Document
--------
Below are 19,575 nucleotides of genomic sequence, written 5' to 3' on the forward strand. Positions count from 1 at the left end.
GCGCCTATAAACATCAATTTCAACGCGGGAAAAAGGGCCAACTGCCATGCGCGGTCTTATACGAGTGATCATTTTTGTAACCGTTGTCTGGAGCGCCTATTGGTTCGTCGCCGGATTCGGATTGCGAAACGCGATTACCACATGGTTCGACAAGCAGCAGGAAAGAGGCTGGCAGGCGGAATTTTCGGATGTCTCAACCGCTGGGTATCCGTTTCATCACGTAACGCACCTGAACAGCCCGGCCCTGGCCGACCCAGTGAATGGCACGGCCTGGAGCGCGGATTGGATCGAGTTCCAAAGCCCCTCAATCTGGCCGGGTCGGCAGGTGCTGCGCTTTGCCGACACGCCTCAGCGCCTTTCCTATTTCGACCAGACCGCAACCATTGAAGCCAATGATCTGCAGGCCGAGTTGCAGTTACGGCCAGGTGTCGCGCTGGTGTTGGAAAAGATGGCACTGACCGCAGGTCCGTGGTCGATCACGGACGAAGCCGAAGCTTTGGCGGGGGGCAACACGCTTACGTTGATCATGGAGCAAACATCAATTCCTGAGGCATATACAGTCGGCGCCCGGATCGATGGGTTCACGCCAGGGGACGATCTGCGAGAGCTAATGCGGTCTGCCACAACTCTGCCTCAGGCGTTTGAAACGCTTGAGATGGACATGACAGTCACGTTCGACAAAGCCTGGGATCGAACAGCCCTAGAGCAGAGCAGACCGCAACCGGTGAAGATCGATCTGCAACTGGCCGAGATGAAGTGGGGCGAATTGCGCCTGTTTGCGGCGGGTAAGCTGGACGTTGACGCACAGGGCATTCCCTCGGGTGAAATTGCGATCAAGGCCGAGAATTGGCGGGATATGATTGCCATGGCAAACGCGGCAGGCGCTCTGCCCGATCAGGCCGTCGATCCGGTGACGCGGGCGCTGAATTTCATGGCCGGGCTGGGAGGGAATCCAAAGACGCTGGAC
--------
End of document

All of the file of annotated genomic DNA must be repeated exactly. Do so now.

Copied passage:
Below are 19,575 nucleotides of genomic sequence, written 5' to 3' on the forward strand. Positions count from 1 at the left end.
GCGCCTATAAACATCAATTTCAACGCGGGAAAAAGGGCCAACTGCCATGCGCGGTCTTATACGAGTGATCATTTTTGTAACCGTTGTCTGGAGCGCCTATTGGTTCGTCGCCGGATTCGGATTGCGAAACGCGATTACCACATGGTTCGACAAGCAGCAGGAAAGAGGCTGGCAGGCGGAATTTTCGGATGTCTCAACCGCTGGGTATCCGTTTCATCACGTAACGCACCTGAACAGCCCGGCCCTGGCCGACCCAGTGAATGGCACGGCCTGGAGCGCGGATTGGATCGAGTTCCAAAGCCCCTCAATCTGGCCGGGTCGGCAGGTGCTGCGCTTTGCCGACACGCCTCAGCGCCTTTCCTATTTCGACCAGACCGCAACCATTGAAGCCAATGATCTGCAGGCCGAGTTGCAGTTACGGCCAGGTGTCGCGCTGGTGTTGGAAAAGATGGCACTGACCGCAGGTCCGTGGTCGATCACGGACGAAGCCGAAGCTTTGGCGGGGGGCAACACGCTTACGTTGATCATGGAGCAAACATCAATTCCTGAGGCATATACAGTCGGCGCCCGGATCGATGGGTTCACGCCAGGGGACGATCTGCGAGAGCTAATGCGGTCTGCCACAACTCTGCCTCAGGCGTTTGAAACGCTTGAGATGGACATGACAGTCACGTTCGACAAAGCCTGGGATCGAACAGCCCTAGAGCAGAGCAGACCGCAACCGGTGAAGATCGATCTGCAACTGGCCGAGATGAAGTGGGGCGAATTGCGCCTGTTTGCGGCGGGTAAGCTGGACGTTGACGCACAGGGCATTCCCTCGGGTGAAATTGCGATCAAGGCCGAGAATTGGCGGGATATGATTGCCATGGCAAACGCGGCAGGCGCTCTGCCCGATCAGGCCGTCGATCCGGTGACGCGGGCGCTGAATTTCATGGCCGGGCTGGGAGGGAATCCAAAGACGCTGGAC